Pivoting from Degas’ commentary on the dancers’ social status, let us now appreciate his incomparable artistic prowess, for no artist invented such novel compositions, color combinations and figural poses before this visually-challenged artist came along. Indeed, the sheer pleasure of studying so many great Degas works in person requires celebration. Here are masterfully controlled contours electrified by shimmering strokes of paint or pastel. Surfaces radiate with innovative blends of lime greens, lemony yellows, turquoise blues, rose pinks, orange-reds, and red oranges. This interaction of colorful marks reminds us of Degas’ participation in the Impressionist movement, the rebels who called themselves the Anonymous Society of Painter, Sculptors and Engravers, a.k.a “The Independents.” Degas bristled at the critics’ popularization of the soubriquet “Impressionism.” That the exhibition curators seem to wrestle with his deviations from the usual light-hearted Impressionist fare lays bare the limited advantages of corralling artists into one coherent art label. Degas’ full mastery served first and foremost Degas’ agenda.
Degas actively organized most of the Anonymous Society’s exhibitions from 1874 through 1886, and invented the rule that any members of their independent exhibitions who submitted work to the annual state-sponsored Salon would be barred from future participation in their independent shows. The rule didn’t stick. Yet it demonstrates Degas’ unwavering allegiance to this radical new direction in art. Degas was a maverick technically and visually.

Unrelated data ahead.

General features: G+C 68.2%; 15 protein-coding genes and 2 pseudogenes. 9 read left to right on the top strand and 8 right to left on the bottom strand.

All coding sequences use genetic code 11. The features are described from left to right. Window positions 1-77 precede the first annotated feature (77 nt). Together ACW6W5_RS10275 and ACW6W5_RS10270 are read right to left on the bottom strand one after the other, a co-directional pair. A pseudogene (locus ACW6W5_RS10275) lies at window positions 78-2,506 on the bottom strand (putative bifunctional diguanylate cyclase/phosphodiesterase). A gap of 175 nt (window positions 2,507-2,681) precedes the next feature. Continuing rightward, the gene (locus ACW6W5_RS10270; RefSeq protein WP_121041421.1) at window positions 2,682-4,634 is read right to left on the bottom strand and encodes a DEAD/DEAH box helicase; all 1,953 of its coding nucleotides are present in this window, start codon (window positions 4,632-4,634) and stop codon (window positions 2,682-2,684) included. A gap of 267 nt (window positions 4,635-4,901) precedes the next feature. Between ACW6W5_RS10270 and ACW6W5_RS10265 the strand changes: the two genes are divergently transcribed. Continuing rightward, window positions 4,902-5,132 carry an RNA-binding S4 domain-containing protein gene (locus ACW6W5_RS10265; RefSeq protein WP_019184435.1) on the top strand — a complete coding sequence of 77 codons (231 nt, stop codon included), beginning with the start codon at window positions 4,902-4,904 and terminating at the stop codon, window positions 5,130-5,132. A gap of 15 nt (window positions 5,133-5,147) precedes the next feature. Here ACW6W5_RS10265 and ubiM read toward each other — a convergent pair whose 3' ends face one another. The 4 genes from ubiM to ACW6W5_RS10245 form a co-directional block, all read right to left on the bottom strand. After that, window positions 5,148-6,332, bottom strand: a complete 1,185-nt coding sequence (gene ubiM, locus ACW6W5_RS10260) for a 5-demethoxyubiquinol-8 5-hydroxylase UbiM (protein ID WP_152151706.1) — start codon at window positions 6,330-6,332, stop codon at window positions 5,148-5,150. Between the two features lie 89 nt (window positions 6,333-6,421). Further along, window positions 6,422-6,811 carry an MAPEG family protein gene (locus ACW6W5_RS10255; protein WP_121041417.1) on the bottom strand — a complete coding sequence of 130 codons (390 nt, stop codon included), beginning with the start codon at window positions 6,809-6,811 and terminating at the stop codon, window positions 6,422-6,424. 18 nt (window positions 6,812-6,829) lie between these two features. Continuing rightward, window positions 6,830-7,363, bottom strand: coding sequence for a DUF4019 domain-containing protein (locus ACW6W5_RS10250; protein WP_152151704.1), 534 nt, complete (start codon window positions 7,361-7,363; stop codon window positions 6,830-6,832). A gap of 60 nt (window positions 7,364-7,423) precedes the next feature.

For example, Woman in a Loge, 1880, showcases Degas’ unconventional compositions. Taking a favorite subject among his modernist peers (Pierre-August Renoir, Mary Cassatt, and Eva Gonzálves come to mind), this Realist reframes the usual attractive female spectator, alone or with male admirers, sitting in her box seat, becoming yet another source of visual pleasure besides the entertainment on stage. Here we are her secret admirer, or voyeur, placed below in the orchestra seats or in a loge far away located to her left. To guide our eyes, Degas enlists the two blue ornamental cherubs flying below her gilded cage pointing toward her profile. Her lovely pale face appears illuminated, but how? Emerging out of the darkness, her head emerges out of an expanse of almost solid black. Clearly triangular and deliberately recessional to highlight the elaborate strata below, this form hovers between naturalism and abstraction.